During a recent Colorado Springs City Council meeting, City Councilmen Randy Helms and Mike O’Malley brought forward a resolution that caught our attention. We’ve been following the topic of this resolution for over 4 years. Hundreds of Colorado Springs homeowners have been charged for two separate fire protection districts for years.
How did this happen?
Years ago, when the residential properties near Black Forest were annexed into Colorado Springs, the City was not able to provide adequate fire protection service, because there was no fire station nearby. So, the developer, the City, and the district agreed to allow the Black Forest Fire Protection District and the Falcon Fire Protection Districts to continue to provide the services until the City was able to fund and staff its own fire station nearby.
A Colorado Springs fire station was finally built to service those annexed properties in 2013. A logical next step would have been for the residents to discontinue paying for the old district, and start paying for the new district. But that’s not what happened.
Instead, the residents in the neighborhoods near Black Forest Road and Woodmen Road have been paying double fees. Some have been paying fees to both the Colorado Springs Fire Protection and Black Forest Fire Protection, and some to both Colorado Springs Fire Protection and Falcon Fire Protection.
None of the fire districts have been motivated let loose of the funds and stop providing for fire services.
Have the neighbors been getting twice the service of other neighborhoods? No. In an emergency, only one of the departments would show up. Paying double the amount has been of no benefit to the residents. Each property owner has been paying an additional $500 a year for the double service that is completely unnecessary. That’s a lot of money!
The neighbors were persistent and wouldn’t let go of the issue. Cheers to them for advocating for themselves and for being relentless! Their money was being wasted and they demanded to be heard.
Initially, they found help from former Councilman Andres Pico who started the process to find a solution a couple of years ago. Former Councilman David Geislinger also had constituents in the impacted areas, but offered no assistance to residents —much to their dismay. When Pico vacated his seat for a Colorado State House seat, the neighbors contacted his interim replacement, Councilman O’Malley, and urged him to do something to assist them. They pointed out to him that they are one of the highest taxed areas in the City of Colorado Springs. In April 2021, Councilman Geislinger lost his re-election campaign, and Council District 2 elected Randy Helms.
Councilmen O’Malley and Helms spearheaded this recent resolution.
It’s nice to see that the residents are getting some traction on the issue and we’re hopeful that the days of them being double taxed will soon be over. Our appreciation goes out to Mr. Pico, Mr. Helms, and Mr. O’Malley. Also, our compliments to the City Attorney’s Office staff on negotiating with the Fire Protection Districts. Thank you for moving this issue forward to help the residents.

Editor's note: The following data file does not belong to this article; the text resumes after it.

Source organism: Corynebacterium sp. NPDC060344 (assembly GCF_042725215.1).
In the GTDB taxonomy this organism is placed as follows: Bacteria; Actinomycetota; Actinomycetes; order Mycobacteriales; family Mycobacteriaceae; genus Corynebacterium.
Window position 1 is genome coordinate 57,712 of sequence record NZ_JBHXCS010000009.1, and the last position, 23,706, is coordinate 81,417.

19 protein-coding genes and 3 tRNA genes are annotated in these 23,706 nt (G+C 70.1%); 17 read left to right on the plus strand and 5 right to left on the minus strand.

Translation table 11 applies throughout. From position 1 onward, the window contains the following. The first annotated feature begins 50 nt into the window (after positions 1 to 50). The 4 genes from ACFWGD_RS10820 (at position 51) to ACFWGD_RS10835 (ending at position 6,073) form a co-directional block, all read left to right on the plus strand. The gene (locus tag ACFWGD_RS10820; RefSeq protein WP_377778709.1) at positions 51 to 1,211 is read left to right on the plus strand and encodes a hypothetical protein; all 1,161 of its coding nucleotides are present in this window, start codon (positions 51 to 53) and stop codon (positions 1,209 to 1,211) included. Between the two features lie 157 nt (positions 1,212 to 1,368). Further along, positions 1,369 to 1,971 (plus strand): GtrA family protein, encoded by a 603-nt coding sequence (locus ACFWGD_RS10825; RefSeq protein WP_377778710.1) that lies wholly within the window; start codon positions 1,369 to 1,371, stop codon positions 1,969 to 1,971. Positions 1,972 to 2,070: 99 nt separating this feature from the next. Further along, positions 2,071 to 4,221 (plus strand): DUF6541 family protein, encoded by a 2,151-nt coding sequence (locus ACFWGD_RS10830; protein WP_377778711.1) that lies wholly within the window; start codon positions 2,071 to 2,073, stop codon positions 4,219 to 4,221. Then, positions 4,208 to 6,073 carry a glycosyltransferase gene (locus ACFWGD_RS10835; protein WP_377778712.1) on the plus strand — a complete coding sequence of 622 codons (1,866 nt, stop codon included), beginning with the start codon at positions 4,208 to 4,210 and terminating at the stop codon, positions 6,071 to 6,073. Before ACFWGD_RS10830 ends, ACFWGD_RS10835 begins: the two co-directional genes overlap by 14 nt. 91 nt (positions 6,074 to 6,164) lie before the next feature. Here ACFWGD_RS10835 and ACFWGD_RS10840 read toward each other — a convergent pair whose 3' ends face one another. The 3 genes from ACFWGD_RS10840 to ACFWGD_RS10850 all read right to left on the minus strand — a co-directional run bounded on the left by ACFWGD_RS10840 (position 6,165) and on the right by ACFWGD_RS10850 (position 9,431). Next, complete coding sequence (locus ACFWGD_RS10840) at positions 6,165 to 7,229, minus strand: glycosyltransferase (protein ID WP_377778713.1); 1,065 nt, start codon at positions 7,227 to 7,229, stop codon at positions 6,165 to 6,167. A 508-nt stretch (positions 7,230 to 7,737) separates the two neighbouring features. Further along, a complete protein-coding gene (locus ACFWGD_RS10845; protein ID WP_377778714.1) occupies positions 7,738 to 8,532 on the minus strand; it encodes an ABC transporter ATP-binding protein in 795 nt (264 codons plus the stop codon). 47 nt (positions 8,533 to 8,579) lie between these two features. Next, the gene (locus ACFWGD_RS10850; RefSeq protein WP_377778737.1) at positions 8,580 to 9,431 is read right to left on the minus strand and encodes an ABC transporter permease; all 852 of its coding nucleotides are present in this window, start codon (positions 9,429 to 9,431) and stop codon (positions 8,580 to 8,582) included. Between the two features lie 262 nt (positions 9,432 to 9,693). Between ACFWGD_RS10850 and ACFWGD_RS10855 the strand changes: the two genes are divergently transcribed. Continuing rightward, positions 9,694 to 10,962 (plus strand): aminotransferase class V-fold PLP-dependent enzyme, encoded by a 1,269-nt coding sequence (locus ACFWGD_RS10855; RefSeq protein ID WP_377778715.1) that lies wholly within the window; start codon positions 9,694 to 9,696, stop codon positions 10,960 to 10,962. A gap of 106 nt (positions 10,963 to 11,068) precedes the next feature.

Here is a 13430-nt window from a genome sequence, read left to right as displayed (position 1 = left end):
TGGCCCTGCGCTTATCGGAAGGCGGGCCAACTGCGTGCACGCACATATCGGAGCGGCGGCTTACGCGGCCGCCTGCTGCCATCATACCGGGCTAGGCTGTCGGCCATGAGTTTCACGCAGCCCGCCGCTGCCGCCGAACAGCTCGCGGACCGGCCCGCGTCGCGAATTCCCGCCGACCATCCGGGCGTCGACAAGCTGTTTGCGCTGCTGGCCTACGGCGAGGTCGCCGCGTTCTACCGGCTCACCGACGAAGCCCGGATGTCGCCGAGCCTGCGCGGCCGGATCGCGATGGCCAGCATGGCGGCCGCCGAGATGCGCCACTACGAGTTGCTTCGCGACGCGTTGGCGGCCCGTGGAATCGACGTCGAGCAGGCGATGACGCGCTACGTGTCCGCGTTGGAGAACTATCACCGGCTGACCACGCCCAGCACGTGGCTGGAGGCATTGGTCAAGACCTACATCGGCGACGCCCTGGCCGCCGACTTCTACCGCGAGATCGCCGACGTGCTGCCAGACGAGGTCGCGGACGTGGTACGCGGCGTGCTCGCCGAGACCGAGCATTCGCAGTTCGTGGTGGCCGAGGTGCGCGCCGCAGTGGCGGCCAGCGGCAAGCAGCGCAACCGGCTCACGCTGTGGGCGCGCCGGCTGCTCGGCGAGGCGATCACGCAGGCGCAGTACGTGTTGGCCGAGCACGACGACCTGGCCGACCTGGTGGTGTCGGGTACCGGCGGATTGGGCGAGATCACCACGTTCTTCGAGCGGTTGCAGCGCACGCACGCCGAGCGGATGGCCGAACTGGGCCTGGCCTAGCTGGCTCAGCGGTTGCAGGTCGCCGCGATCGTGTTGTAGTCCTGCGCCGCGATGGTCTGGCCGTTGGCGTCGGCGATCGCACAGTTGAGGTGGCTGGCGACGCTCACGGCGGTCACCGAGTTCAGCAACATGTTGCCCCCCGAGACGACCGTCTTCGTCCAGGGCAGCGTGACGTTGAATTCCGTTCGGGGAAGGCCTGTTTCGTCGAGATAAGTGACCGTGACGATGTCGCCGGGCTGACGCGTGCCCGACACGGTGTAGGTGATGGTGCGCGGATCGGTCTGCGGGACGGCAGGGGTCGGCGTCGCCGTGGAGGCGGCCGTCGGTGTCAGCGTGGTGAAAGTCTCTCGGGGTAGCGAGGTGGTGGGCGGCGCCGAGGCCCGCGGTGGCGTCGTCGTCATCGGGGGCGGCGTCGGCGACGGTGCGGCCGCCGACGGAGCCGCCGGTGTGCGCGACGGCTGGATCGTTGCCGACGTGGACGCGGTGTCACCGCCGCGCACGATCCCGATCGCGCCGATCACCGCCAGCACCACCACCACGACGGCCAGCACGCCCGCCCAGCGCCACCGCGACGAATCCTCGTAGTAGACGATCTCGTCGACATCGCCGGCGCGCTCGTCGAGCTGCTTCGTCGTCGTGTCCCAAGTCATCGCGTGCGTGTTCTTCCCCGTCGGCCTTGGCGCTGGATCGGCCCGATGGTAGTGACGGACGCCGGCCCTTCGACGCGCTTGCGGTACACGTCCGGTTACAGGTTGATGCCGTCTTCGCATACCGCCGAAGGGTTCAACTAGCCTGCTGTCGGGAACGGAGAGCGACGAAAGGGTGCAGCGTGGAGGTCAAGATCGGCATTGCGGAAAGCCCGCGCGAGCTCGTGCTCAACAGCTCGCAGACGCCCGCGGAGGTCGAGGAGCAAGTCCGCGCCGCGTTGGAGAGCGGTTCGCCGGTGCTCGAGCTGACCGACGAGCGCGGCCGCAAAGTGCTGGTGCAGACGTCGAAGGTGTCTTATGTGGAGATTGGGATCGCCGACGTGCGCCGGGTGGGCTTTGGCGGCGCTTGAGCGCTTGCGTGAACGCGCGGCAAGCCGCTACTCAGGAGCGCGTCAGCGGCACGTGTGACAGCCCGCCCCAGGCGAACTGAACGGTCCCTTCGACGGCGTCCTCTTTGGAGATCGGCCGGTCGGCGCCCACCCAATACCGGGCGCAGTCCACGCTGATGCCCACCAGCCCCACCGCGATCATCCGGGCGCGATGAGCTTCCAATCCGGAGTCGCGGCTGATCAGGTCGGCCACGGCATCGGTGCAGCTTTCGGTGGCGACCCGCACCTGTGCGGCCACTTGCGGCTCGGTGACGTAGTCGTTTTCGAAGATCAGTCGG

We’ve asked the City of Colorado Springs for comment about the recent resolution and here’s what Samuel Friedman, City Council Constituent Response Specialist passed along to us.
The City Attorney’s Office and the Fire Department are the real experts on the issue, but here is the information the Council’s Office has been providing residents.
In late October of 2020 the City Council voted unanimously during a regular meeting to enter into agreements with the Black Forest and Falcon Fire Districts to exclude roughly 400 properties from those districts that currently also receive service from CSFD. This was initially championed by then Councilmember Pico.
These exclusions must take place under a joint plan and petition between the City and Districts and then receive an order granting the exclusion from the El Paso County District Court after a hearing. The El Paso County District Court approved the agreement with Black Forest Fire District on January 29, 2021 and the El Paso County District Court approved the agreement with the Falcon Fire District on February 16, 2021.
After this action, the City entered negotiations with the Black Forest Fire District with the goal of removing all the remaining properties currently within both the City and the Fire District. After extensive consultations and negotiations, the District expressed to the City that they would like to work to exclude the additional properties in phases, as opposed to doing it all at once.
As a result, Fire Chief Randy Royal and BFFD Chief PJ Langmaid with the help of the City Attorney’s Office agreed to a plan to remove the remaining homes by January 2023. The homes west of Black Forest Road in 2022 and the homes east of Black Forest Road by January 2023. These agreements will need to follow the same process of creating a legal joint plan and petition between the City and the District, and then be heard in El Paso County District Court.
The resolution passed by the Council on September 13th adopts the final form of the legal joint plan and petition for the homes west of Black Forest Road and was brought forward by Councilmembers Helms and O’Malley. The expectations of the City Attorney’s Office is that per the agreement with the Fire District, this will now be heard by El Paso County District Court and the process repeated for the remaining homes impacted by this issue east of Black Forest Road next year.
We share a lot of stories with our readers where elected officials or bureaucrats aren’t doing right by citizens. We are always happy to share good news as well when we find it!